Keratoconus

Keratoconus is a progressive eye disease in which the normally round cornea thins and begins to bulge into a cone-like shape.

The cornea is the clear, central part of the surface of the eye. With keratoconus, the cone-shaped cornea deflects light, causing distorted vision.

Cause

Although many theories have been proposed, there is no definite known cause of keratoconus. Possible causes include genetics, a collagen deficiency, overexposure to ultraviolet (UV) rays from the sun, or excessive eye-rubbing.

Sign and Symptoms

Keratoconus often begins to develop in the teen years to the early 20s, although it can develop at any age. Changes in the shape of the cornea occur gradually, usually over several years. In most patients with keratoconus, both eyes eventually become affected.

Keratoconus can be difficult to detect because it usually develops very slowly. Signs of keratoconus may include:

  • Distorted and blurred vision
  • Myopia (nearsightedness)
  • Astigmatism
  • Double vision
  • Headaches due to eye strain
  • Glare
  • Light sensitivity

Your doctor will measure the curvature of your cornea to determine whether these symptoms are a result of keratoconus.

Treatment

In the early stages of keratoconus, glasses or soft contact lenses may help to correct the nearsightedness and astigmatism associated with the disease. As the condition progresses and the cornea becomes increasingly thin, more advanced treatment is required.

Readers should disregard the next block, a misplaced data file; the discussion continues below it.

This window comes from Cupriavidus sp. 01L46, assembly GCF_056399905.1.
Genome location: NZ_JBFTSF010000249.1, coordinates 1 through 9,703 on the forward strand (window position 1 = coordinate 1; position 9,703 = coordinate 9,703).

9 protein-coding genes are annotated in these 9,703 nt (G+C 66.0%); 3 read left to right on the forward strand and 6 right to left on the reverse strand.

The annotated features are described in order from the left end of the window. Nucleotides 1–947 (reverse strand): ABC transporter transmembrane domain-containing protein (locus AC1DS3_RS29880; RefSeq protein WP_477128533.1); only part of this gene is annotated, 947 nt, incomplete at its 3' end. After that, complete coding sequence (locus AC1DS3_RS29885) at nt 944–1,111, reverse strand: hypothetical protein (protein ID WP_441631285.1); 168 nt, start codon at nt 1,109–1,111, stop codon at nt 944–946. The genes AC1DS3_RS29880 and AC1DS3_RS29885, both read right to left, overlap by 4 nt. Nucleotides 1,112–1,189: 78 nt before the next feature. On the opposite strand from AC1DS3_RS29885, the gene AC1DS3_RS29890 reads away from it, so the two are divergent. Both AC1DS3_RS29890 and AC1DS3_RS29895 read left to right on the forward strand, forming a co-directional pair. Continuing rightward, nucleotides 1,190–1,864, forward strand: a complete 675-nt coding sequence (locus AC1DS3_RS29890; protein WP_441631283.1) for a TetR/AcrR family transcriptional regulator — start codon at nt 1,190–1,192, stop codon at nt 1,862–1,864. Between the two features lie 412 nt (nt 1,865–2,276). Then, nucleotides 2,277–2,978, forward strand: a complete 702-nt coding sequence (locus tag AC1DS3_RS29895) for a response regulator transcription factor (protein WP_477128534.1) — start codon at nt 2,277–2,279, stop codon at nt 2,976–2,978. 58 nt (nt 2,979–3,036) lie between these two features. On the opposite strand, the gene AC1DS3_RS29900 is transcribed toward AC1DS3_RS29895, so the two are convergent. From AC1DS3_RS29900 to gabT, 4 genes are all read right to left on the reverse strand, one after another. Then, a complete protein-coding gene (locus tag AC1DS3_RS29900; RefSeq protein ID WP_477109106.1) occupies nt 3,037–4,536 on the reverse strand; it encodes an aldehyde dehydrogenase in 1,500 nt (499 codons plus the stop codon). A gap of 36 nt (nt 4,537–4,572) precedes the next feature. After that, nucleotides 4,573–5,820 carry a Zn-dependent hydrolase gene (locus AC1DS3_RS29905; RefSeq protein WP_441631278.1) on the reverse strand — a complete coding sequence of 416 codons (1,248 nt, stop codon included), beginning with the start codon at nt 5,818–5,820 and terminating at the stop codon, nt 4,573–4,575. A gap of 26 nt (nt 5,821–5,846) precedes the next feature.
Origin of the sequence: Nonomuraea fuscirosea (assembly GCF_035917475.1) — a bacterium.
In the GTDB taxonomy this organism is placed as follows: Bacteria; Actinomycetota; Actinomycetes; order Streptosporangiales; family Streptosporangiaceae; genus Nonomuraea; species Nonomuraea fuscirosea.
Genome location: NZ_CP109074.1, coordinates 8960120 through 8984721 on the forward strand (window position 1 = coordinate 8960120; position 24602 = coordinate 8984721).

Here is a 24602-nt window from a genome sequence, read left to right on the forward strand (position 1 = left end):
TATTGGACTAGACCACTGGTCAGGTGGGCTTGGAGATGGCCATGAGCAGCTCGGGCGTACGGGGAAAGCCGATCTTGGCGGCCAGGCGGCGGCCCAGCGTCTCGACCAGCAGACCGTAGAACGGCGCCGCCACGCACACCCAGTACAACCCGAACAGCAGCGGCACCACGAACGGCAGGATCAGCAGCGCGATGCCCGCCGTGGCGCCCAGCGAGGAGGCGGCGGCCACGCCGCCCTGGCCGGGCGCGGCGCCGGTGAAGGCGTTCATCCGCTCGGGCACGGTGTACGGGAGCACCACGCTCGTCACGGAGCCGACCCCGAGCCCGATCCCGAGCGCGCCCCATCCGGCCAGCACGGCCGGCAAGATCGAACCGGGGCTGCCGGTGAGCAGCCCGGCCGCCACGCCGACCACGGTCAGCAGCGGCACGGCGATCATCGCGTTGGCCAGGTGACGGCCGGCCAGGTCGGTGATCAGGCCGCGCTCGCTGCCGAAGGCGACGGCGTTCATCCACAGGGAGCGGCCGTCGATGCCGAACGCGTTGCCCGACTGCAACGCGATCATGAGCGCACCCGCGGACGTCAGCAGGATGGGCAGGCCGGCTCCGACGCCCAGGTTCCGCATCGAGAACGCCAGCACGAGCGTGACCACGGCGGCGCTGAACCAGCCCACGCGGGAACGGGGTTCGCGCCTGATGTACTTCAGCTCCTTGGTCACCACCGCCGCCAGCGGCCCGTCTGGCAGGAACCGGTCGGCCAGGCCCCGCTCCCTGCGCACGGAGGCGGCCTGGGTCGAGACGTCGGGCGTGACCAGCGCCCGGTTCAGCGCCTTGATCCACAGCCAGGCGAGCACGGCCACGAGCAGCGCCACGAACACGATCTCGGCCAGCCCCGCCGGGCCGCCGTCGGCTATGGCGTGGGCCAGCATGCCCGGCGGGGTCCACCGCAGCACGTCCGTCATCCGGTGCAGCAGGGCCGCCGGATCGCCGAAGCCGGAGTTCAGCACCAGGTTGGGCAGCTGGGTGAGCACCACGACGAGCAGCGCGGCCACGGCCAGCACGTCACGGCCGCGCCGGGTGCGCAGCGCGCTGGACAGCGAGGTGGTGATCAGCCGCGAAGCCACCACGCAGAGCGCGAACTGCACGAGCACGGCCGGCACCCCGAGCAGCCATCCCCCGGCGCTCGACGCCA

Rigid Gas-Permeable Contact Lenses

If eyeglasses or regular soft contact lenses cannot control keratoconus, rigid gas-permeable (RGP) contact lenses are usually the preferred treatment. The rigid lens covers the cornea, replacing the cornea’s irregular shape with a smooth, uniform refracting surface, improving vision

Collagen Cross-Linking with Riboflavin (CXL, C3R)

Collagen cross-linking is a relatively new method for treating keratoconus. This procedure strengthens the cornea to slow or halt progression of keratoconus. It works by creating more chemical “links” or “bonds” within and between collagen fibrils, making the cornea more resistant to deformation.

This procedure involves painlessly removing some of the corneal surface (the epithelium) and applying riboflavin (Vitamin B2) drops for 30 minutes. Then a measured dosage of ultraviolet light is applied to the cornea for 30 minutes. A soft contact lens is applied during the initial four day healing phase and drops are used to help with healing and comfort. Vision may be a little blurry for the first two – three weeks as the eye completely settles.

Corneal Transplant Surgery

Surgery is needed for patients with advanced keratoconus, where other therapies no longer provide clear vision. This usually occurs in 15-20% of cases. In corneal transplant surgery, most of the cornea is removed and then replaced with a new donor cornea.

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